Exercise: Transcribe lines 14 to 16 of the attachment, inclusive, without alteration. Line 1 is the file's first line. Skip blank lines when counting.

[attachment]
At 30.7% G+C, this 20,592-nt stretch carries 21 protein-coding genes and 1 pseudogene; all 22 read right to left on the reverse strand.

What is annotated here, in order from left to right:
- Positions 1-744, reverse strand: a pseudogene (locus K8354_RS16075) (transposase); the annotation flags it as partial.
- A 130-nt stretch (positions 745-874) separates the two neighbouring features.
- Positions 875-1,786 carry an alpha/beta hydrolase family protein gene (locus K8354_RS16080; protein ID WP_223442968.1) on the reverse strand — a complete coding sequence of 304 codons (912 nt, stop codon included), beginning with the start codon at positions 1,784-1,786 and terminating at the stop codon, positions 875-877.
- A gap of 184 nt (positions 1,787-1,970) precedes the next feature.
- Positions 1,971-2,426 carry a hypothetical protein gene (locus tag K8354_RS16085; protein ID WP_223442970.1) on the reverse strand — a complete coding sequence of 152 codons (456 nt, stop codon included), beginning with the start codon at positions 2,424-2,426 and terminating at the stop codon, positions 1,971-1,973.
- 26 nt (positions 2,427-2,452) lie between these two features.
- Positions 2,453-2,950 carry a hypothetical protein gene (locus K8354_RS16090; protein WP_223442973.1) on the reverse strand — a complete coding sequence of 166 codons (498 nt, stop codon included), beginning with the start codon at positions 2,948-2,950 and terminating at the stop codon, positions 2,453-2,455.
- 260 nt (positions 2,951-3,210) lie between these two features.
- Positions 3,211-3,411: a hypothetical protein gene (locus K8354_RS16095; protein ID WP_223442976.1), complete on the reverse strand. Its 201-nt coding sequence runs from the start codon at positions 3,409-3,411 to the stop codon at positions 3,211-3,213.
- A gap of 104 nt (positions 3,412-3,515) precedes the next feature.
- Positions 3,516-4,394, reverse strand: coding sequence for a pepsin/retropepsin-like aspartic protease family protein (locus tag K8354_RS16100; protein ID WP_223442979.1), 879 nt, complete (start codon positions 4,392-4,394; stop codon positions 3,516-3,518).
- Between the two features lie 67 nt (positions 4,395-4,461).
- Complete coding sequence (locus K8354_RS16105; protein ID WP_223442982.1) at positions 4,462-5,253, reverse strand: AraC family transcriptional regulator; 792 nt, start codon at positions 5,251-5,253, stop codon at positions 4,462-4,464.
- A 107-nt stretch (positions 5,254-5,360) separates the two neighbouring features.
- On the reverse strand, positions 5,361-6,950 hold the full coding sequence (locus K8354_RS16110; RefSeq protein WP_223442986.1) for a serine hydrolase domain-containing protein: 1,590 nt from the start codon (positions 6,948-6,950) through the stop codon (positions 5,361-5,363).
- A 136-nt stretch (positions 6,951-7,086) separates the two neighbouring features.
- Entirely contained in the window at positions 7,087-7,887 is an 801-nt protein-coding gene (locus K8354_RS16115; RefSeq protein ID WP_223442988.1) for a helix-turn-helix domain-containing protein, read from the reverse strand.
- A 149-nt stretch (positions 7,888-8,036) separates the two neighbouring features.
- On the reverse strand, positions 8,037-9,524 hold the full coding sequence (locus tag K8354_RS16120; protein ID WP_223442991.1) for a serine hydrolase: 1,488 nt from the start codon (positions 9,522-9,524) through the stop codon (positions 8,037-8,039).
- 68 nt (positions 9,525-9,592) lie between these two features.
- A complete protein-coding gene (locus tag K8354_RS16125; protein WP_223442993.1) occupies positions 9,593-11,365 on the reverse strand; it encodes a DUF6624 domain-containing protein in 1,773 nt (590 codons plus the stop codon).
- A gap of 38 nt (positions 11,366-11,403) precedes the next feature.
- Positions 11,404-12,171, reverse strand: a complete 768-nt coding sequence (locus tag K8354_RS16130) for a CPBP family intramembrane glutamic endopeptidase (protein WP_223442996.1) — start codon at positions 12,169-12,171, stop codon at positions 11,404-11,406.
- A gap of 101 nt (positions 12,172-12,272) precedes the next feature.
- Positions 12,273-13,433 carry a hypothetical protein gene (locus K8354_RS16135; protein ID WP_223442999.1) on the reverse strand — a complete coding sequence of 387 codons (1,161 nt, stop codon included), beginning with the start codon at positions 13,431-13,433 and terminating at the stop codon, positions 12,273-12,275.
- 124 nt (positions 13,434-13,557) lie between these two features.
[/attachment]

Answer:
- Between the two features lie 67 nt (positions 4,395-4,461).
- Complete coding sequence (locus K8354_RS16105; protein ID WP_223442982.1) at positions 4,462-5,253, reverse strand: AraC family transcriptional regulator; 792 nt, start codon at positions 5,251-5,253, stop codon at positions 4,462-4,464.
- A 107-nt stretch (positions 5,254-5,360) separates the two neighbouring features.